In an increasingly integrated world it seems reasonable to have a standard such as IGAAP that allows international investors to examine the accounts of any company anywhere in the world and know they were calculated with the same rules. Law dictates that companies create accounts according to generally accepted accounting principles (GAAP). That’s one way to view a company’s financial performance and current position. It serves investors and the market purpose and because of that it’s a view shared by the senior executives and board members. In between this view of a company and the reality inside it, things tend to get muddled. Really, the operational and financial view inside a company should be quite different to the outside view of investors.

Here’s Bill Waddell talking about Lean Accounting:

Abstraction is useful because it’s often applied to make things easier to understand. But with too much abstraction we can lose touch with reality and suffer abstraction fatigue. When abstraction goes so far it can create a whole new universe more complicated than reality, then we should be worried. When that universe is perceived to be reality, then alarm bells should be ringing.

When an asset isn’t an asset

Traditional accounting practices see inventory as something of value to the business and it’s therefore treated as an asset. That means that software still being worked on or completed software not yet released is treated as an asset. I find it hard to accept that holding equity in something that’s not generating revenue is actually an asset. If you’re living in a house and paying a mortgage on it, that house is more like an expense? If that same house were being rented out at a profit then I’d consider it to be an asset. I prefer to deal in what’s real. Cash is real. It’s not the accounting definition of an asset but I like the idea of an asset being something that creates positive cash flow and drives a profitable service.

Inventory is a high-risk investment

Building inventory is a high-risk investment because it assumes that demand will exist for whatever is being built when it is finished. What if demand dries up? What if the wrong thing is being built?

The world of software is dominated by the Big Project funded by a Big Budget and scheduled for a Big Bang release. That’s a mighty big bet with big pile of cash on getting it right first time. Don’t worry, it’s a corporate asset, right? And with the added benefit of tax relief on the capital expenditure for research and development. Splendid! All looking good on the balance sheet. No. It’s inventory, and as Waddell says, “inventory is a great big pile of cash that’s being drained from the company on a regular basis.”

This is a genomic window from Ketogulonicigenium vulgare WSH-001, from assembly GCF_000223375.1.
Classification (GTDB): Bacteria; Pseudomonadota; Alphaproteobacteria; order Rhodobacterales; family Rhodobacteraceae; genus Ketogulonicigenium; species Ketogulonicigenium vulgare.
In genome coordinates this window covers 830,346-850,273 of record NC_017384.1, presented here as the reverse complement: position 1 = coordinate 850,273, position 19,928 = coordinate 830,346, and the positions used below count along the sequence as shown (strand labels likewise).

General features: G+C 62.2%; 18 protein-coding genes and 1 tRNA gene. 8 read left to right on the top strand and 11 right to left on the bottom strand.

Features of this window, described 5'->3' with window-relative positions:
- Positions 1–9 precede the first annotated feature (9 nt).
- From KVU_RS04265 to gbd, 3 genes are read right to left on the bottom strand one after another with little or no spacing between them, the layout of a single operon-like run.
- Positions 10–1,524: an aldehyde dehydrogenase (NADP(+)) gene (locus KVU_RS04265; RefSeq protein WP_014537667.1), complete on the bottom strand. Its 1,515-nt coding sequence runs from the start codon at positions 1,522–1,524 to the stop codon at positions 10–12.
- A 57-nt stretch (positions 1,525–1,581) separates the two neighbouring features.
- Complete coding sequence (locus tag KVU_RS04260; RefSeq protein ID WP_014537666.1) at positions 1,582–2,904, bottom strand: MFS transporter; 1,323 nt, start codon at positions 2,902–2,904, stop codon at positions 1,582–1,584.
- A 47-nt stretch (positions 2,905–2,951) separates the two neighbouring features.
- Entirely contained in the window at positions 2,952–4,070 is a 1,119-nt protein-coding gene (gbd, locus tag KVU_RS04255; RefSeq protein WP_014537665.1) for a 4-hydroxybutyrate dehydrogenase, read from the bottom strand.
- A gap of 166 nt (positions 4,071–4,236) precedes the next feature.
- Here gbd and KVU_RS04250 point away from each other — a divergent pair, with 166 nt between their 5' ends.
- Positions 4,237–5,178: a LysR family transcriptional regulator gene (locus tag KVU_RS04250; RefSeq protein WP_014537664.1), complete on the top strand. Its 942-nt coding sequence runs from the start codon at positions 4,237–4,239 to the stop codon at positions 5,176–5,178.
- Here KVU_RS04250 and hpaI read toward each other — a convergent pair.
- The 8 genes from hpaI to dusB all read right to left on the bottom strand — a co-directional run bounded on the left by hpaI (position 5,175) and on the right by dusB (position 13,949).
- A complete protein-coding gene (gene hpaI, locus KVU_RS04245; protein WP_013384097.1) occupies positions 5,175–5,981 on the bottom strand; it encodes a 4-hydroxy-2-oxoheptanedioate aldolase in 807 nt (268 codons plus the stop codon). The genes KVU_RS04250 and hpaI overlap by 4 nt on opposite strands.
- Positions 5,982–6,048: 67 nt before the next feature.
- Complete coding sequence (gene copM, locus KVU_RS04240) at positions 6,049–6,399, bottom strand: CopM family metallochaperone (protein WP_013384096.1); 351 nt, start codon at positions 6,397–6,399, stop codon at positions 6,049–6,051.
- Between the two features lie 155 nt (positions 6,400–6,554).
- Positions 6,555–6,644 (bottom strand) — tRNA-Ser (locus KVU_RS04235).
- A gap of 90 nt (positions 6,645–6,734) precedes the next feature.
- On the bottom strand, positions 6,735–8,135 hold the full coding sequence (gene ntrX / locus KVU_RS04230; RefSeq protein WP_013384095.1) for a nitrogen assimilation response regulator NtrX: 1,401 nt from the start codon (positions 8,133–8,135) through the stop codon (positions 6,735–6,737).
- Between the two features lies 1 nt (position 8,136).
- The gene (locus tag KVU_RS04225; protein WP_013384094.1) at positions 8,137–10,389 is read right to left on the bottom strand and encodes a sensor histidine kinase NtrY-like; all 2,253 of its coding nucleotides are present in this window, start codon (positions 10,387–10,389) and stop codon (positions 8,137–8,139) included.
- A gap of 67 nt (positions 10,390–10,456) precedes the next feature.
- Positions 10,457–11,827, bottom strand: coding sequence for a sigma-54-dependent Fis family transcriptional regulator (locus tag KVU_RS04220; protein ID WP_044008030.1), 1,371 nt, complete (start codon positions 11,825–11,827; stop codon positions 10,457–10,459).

Shorter cycles and smaller bets

Lean principles are about reducing the time between being asked for something and delivering it. Two-week iterations are popular. If software is released every week instead of every fortnight inventory is reduced. Continuous delivery where each feature is released upon completion reduces inventory even further. Less money is spent more slowly. That can only be a good thing for cash flow.

In terms of risk, making small investments to continuously validate features with customers has proved an effective way to deal with uncertainty. Releasing early and often presents repeating opportunities to drive revenue, keep sunk costs to a minimum, and ultimately achieve profitability sooner. Or to find out earlier that we should stop investing.

Cash basis accounting

Over two years, starting back in 2008, I experimented with Throughput Accounting applied to the portfolio management and governance of software product streams. It felt clumsy and the model didn’t really fit so I moved to Lean Accounting. Eventually I settled on plain old cash basis accounting – money in, money out. This has proved a more meaningful way of accounting that helps visualize software economics and facilitate more informed decision-making. Real, unequivocal profit comes from having more cash coming in than going out and not by making accounting allocations and assignments. Waddell’s analogy of the family budget is spot on. When you sit down at the end of each month there’s no ambiguity – you know exactly whether it was a good month or a bad month.

Keep it real

The increasing popularity of Lean Accounting, albeit very slow, and Beyond Budgeting of course, suggests there is some recognition that operational decisions would be better informed by something other than the abstracted accounting numbers we find in traditional company accounts. Why not run simple cash books in parallel with the GAAP accounts? Move more accountants to the front line, closer to customers, and where their financial insights can add real value.

Further reading:

  1. Throughput Accounting
  2. Throughput Accounting: A Guide to Constraint Management
  3. Practical Lean Accounting: A Proven System for Measuring and Managing the Lean Enterprise